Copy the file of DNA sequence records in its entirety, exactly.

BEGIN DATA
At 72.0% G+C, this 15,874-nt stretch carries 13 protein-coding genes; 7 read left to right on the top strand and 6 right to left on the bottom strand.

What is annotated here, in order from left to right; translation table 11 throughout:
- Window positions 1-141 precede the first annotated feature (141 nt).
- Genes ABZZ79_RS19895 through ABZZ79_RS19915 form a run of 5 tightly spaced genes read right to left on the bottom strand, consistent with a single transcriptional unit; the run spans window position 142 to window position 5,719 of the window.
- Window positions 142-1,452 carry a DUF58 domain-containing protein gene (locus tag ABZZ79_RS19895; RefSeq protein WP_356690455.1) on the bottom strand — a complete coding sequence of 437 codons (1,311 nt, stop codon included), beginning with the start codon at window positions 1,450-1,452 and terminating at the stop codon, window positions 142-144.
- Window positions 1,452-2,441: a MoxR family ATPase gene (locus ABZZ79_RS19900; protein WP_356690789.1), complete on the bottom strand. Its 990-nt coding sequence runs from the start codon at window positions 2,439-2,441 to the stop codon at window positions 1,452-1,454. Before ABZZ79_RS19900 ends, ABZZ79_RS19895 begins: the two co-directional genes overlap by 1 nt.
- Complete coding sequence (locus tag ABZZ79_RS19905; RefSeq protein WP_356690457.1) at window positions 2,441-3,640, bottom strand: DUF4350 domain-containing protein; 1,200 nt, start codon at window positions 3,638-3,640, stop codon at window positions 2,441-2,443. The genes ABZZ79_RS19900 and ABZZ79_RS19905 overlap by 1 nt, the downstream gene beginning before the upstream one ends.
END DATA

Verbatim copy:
At 72.0% G+C, this 15,874-nt stretch carries 13 protein-coding genes; 7 read left to right on the top strand and 6 right to left on the bottom strand.

What is annotated here, in order from left to right; translation table 11 throughout:
- Window positions 1-141 precede the first annotated feature (141 nt).
- Genes ABZZ79_RS19895 through ABZZ79_RS19915 form a run of 5 tightly spaced genes read right to left on the bottom strand, consistent with a single transcriptional unit; the run spans window position 142 to window position 5,719 of the window.
- Window positions 142-1,452 carry a DUF58 domain-containing protein gene (locus tag ABZZ79_RS19895; RefSeq protein WP_356690455.1) on the bottom strand — a complete coding sequence of 437 codons (1,311 nt, stop codon included), beginning with the start codon at window positions 1,450-1,452 and terminating at the stop codon, window positions 142-144.
- Window positions 1,452-2,441: a MoxR family ATPase gene (locus ABZZ79_RS19900; protein WP_356690789.1), complete on the bottom strand. Its 990-nt coding sequence runs from the start codon at window positions 2,439-2,441 to the stop codon at window positions 1,452-1,454. Before ABZZ79_RS19900 ends, ABZZ79_RS19895 begins: the two co-directional genes overlap by 1 nt.
- Complete coding sequence (locus tag ABZZ79_RS19905; RefSeq protein WP_356690457.1) at window positions 2,441-3,640, bottom strand: DUF4350 domain-containing protein; 1,200 nt, start codon at window positions 3,638-3,640, stop codon at window positions 2,441-2,443. The genes ABZZ79_RS19900 and ABZZ79_RS19905 overlap by 1 nt, the downstream gene beginning before the upstream one ends.